High cholesterol affects many people over the age of 20, causing thousands of deaths in Australia. As common as the condition may be, many people still don’t know the proper way to manage high cholesterol.
What is Cholesterol?
Cholesterol is a vital substance found all over the body that helps it to function properly. It is responsible for producing cell membranes, vitamin D, and other important hormones.
Cholesterol moves through the body on lipoproteins – which is a combination made of protein and fat (lipid). Hence, the names for the two main types of cholesterol:
- LDL (low-density lipoprotein) or the “bad” cholesterol
This cholesterol raises a person’s risk of stroke and heart attack. Too much LDL in the blood can build up in the arteries. It can create a plague that will eventually restrict the flow of blood.
- HDL (high-density lipoprotein) or the “good” cholesterol
This absorbs the cholesterol, then carries it back to the liver. The liver will then remove bad cholesterol from the body.
Cholesterol can be used for many different things however too much of it can cause serious health problems. A high level of LDL in the blood can cause fatty depositions to build up gradually in a person’s blood vessels. It can cause hyperlipidemia or commonly known as high cholesterol.
High cholesterol makes it difficult for the blood to flow through. It can result in stroke, heart attack, transient ischemia attack (TIA), and peripheral vascular disease.
Signs and Symptoms
There are no usual signs of high cholesterol, which is why it is important to get tested. You can have high cholesterol levels and still feel well. It is a silent killer, which means it happens without us knowing until it is too late.
Several factors increase the risk of serious problems from having a high level of cholesterol. The following factors increase the risks of serious problems associated with high cholesterol. These include smoking, high blood pressure, being overweight, and having diabetes.
Treatment for High Cholesterol
Making lifestyle changes is essential to reduce your cholesterol and improve your heart health. You may need to take medicines to manage your risks and avoid a heart attack or stroke.
Eating healthy is one of the most important factors in lowering your blood cholesterol level. Do your best to achieve and maintain a healthy BMI and get physically active. Manage your blood pressure and take medicines as prescribed. Avoid smoking and maintain your social and emotional health.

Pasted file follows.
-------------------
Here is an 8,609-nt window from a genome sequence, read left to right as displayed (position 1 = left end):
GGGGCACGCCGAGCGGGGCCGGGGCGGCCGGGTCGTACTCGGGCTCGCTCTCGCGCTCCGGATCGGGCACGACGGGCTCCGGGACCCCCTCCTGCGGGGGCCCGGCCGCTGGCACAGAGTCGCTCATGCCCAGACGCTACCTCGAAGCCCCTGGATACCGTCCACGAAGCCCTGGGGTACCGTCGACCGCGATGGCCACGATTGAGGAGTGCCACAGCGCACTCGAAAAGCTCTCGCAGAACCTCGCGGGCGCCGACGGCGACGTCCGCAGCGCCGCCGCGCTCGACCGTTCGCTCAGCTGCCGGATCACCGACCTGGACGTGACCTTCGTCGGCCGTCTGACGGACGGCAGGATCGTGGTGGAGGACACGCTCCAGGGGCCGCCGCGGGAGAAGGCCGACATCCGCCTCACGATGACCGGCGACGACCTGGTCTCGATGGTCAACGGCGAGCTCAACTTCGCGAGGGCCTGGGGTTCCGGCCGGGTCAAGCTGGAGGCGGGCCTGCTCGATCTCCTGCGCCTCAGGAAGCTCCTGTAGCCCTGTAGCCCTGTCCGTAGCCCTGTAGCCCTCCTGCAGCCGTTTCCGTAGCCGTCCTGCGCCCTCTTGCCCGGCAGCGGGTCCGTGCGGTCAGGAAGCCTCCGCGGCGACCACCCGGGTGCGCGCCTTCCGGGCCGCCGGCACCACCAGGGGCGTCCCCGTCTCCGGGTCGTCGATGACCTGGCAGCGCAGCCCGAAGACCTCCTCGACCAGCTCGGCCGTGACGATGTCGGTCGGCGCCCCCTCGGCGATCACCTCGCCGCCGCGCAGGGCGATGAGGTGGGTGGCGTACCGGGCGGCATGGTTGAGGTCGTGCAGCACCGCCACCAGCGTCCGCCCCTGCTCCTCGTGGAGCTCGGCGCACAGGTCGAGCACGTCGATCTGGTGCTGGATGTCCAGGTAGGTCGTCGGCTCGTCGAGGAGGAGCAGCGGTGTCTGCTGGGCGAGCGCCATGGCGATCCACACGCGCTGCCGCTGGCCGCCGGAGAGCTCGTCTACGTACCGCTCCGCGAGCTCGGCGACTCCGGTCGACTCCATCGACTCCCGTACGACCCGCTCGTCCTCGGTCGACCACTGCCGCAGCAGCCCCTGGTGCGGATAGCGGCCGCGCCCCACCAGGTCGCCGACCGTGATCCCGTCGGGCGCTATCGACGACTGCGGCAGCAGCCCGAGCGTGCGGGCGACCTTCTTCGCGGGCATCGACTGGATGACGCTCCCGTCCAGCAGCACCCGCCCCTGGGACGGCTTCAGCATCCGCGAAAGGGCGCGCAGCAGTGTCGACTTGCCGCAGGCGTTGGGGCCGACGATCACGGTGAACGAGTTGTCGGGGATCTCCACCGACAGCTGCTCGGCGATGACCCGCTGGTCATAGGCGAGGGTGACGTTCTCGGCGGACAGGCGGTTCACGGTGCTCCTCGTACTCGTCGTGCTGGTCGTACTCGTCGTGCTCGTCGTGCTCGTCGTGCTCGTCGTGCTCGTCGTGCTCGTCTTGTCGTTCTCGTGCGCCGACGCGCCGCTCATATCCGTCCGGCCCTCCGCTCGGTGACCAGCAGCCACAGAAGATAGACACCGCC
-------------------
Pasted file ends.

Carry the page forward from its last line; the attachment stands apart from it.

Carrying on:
We recommend talking to your doctor to work out the best possible treatment for you.
Managing High Cholesterol
There are things you can do to keep your cholesterol level under control and reduce your risk of a wide array of diseases.
There are several ways that you can help to keep your cholesterol under control and reduce your risk of coronary heart disease.
- As part of your overall health monitoring, have your cholesterol level checked regularly. The higher your risk, the more often you should get tests and checkups.
- Cut out the trans fats and eat more omega 3-s foods. Trans fats found in fried and processed food should be removed from your diet. Instead, choose foods with omega-3 fatty acids that have many heart benefits. It is commonly found on some nuts, seeds, and fish, such as salmon and mackerel.
- Take medication for high cholesterol. If lifestyle changes are not enough, your doctor might prescribe medications to control your cholesterol level. They may also refer you to a lipidologist or a specialist with this condition.
- Learn first aid in case of complications from having high cholesterol. Perform CPR and other lifesaving techniques for stroke and cardiovascular emergencies.
High cholesterol level increases the risk of heart disease, stroke, and heart attack. This, you need to know the good and the bad, and how to better manage this condition.
Regular monitoring, proper use of medications, and a healthy lifestyle can all help keep your cholesterol levels in check. Learn first aid in case of emergency related to having high cholesterol.